VANCOUVER (AFP) - Chinese Huawei executive Meng Wanzhou and her lawyers return to a Canadian court on Monday (Sept 28) to press for her release, arguing the US misled Canada about her alleged crimes to secure her detention on foreign soil. The defence, according to court filings, will say that the crux of the US charges against Meng - that she hid Huawei's relationship with former subsidiary Skycom in Iran from HSBC bank - is false and lacks context. "Putting such a misleading and incomplete record before this court disqualifies it from continuing these proceedings," the document said. The Chinese telecom giant's chief financial officer was arrested on a US warrant in December 2018 during a stopover in Vancouver. She is charged with bank fraud linked to violations of US sanctions against Iran, and has been fighting extradition ever since. The case, meanwhile, has added to severe strain in Sino-US ties and created an unprecedented rift between Canada and China. Nine days after Meng's arrest, China detained former Canadian diplomat Michael Kovrig and businessman Michael Spavor in what is widely viewed as retaliation over Meng. Espionage charges were filed against
(RTTNews) - Cleveland-Cliffs Inc. (CLF) announced Monday that it has entered into a definitive agreement with ArcelorMittal S.A. (MT) to acquire substantially all of ArcelorMittal USA LLC for approximately $1.4 billion. The acquisition is anticipated to be earnings per share accretive. The enterprise value of the deal is around $3.3 billion, which takes into consideration the assumption by Cleveland-Cliffs of pension/OPEB liabilities and working capital. The acquisition will be on a cash-free and debt-free basis, with a combination of 78.2 million shares of Cleveland-Cliffs common stock, non-voting preferred stock with an approximate aggregate value of $373 million, and $505 million in cash. The assets acquired include 6 steelmaking facilities, 8 finishing facilities, 2 iron ore mining and pelletizing operations, and 3 coal and cokemaking operations. The transaction has been approved by the board of directors of both companies. The deal is expected to close in the fourth quarter of 2020, subject to the receipt of regulatory approval and the satisfaction of other customary closing conditions. Upon the deal closure, Cleveland-Cliffs said it will be the largest flat-rolled steel producer in North America, with combined shipments of around 17 million net tons in 2019. It will also be the largest iron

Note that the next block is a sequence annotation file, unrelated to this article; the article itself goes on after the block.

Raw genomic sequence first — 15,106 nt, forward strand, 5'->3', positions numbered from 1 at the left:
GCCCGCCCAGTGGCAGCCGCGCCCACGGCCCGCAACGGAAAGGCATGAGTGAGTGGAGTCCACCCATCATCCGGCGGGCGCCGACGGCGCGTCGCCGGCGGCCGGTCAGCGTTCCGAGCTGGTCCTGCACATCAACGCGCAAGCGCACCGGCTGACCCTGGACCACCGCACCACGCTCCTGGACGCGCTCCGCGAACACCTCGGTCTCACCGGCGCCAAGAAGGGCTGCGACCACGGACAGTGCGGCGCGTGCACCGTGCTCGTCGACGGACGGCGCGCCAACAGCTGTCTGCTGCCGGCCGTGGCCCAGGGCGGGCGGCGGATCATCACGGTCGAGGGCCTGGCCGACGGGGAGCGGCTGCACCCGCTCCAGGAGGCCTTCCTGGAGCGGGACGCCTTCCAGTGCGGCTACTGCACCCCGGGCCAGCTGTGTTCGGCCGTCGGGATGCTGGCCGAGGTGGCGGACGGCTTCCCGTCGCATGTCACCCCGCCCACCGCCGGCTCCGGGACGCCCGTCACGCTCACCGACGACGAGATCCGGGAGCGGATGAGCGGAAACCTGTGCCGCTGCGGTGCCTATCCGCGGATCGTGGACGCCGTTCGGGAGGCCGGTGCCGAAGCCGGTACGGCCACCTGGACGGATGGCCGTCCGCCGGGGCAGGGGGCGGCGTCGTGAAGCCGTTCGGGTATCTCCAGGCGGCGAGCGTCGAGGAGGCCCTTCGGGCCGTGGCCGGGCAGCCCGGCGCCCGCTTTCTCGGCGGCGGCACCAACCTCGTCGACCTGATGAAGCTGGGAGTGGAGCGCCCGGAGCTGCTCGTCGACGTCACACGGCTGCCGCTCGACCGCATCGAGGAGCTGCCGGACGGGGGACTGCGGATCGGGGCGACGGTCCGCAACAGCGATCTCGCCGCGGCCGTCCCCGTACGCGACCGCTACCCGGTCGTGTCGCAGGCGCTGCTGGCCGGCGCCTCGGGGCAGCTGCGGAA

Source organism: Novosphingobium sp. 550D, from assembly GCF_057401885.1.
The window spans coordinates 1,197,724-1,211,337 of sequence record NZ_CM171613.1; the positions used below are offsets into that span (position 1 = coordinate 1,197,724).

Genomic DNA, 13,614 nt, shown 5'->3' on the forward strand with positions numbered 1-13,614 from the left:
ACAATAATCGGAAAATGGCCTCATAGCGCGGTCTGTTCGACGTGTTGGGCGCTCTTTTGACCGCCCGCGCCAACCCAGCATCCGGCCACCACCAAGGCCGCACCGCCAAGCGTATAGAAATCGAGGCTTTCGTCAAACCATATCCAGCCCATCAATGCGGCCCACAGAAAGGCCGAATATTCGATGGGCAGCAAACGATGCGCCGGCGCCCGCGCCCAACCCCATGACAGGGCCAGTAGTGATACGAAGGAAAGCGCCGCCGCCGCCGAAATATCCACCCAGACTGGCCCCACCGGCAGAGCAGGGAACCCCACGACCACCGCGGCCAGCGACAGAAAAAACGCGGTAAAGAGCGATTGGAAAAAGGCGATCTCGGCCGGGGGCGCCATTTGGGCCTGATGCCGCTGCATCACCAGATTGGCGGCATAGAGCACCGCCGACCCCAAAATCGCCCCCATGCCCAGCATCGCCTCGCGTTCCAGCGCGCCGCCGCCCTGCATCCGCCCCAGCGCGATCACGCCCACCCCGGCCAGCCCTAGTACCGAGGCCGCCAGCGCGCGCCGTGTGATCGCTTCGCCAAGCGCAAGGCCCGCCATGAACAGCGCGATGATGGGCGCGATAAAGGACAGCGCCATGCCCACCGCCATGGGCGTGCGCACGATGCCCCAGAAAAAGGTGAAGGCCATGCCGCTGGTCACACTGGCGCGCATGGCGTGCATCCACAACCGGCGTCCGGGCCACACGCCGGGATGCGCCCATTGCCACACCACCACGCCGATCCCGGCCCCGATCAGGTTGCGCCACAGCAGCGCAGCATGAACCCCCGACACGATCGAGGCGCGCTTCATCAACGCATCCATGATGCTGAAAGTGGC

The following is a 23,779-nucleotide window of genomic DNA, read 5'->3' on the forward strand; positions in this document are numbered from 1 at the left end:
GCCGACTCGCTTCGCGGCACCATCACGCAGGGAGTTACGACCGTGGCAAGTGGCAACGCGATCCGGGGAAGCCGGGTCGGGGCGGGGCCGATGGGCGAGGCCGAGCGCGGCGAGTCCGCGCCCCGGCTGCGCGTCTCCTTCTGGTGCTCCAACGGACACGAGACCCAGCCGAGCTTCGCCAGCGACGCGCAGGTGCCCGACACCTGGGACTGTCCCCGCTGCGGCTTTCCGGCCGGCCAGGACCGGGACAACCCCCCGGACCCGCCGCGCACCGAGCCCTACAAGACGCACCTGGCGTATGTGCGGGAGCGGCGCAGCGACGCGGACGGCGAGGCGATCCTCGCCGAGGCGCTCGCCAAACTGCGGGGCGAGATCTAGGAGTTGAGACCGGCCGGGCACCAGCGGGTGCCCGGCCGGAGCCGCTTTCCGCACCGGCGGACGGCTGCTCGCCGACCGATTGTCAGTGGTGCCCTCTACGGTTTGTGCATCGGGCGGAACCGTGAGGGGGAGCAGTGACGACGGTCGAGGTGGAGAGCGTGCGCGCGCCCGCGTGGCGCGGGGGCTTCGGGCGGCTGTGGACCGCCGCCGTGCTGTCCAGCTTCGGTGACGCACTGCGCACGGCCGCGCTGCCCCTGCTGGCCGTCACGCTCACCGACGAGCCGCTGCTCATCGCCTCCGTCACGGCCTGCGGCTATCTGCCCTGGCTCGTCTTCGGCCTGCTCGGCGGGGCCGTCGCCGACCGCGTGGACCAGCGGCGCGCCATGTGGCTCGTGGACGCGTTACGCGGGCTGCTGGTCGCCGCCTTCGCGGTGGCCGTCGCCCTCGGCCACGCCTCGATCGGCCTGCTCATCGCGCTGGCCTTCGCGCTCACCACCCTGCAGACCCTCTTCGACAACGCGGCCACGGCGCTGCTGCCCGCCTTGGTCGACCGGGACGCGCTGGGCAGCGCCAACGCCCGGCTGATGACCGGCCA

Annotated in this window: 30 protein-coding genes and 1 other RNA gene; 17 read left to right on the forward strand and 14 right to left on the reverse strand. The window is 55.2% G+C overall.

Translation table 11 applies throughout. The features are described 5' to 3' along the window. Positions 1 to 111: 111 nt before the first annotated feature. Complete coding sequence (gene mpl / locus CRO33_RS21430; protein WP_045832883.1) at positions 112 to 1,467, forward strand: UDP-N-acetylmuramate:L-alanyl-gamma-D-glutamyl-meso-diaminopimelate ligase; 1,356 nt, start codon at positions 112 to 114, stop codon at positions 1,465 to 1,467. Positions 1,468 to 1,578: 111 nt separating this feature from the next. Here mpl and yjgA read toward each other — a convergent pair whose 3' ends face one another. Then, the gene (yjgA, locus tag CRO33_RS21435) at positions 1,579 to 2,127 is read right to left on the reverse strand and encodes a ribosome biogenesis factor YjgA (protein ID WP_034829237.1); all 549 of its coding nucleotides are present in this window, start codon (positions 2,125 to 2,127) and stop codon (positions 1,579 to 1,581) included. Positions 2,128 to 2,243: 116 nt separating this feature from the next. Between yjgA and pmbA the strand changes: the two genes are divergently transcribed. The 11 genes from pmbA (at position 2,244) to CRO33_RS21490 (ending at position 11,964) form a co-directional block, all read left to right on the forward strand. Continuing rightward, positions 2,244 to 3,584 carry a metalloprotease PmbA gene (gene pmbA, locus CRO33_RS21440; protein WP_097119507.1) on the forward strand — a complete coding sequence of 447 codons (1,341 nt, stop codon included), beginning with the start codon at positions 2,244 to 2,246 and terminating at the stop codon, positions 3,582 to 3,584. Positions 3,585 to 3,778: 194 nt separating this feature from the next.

A close up image of a CPU socket and motherboard laying on the table. Narumon Bowonkitwanchai | Moment | Getty Images GUANGZHOU, China — The U.S. government has reportedly imposed restrictions on exports to SMIC, China's biggest chip manufacturer, a move that threatens Beijing's push to become more self-reliant in one of the most critical areas of technology. Suppliers for certain equipment to SMIC will need to apply for an export license, according to a letter sent to companies by the U.S. Department of Commerce, reported by several media outlets. The commerce department claims there is "unacceptable risk" that equipment sold to SMIC may be diverted to "military end use." The move threatens to hit at the heart of China's plans to boost its domestic semiconductor industry, a need that has been accelerated by the trade war with the U.S. SMIC is seen as a critical part of China's ambitions and the commerce department's sanctions could hold back the company's development for several years, experts warned. "It hits right at the core of China's ability to be autonomous in technology," David Roche, president of Independent Strategy, told CNBC's "Squawk Box Asia" on Monday.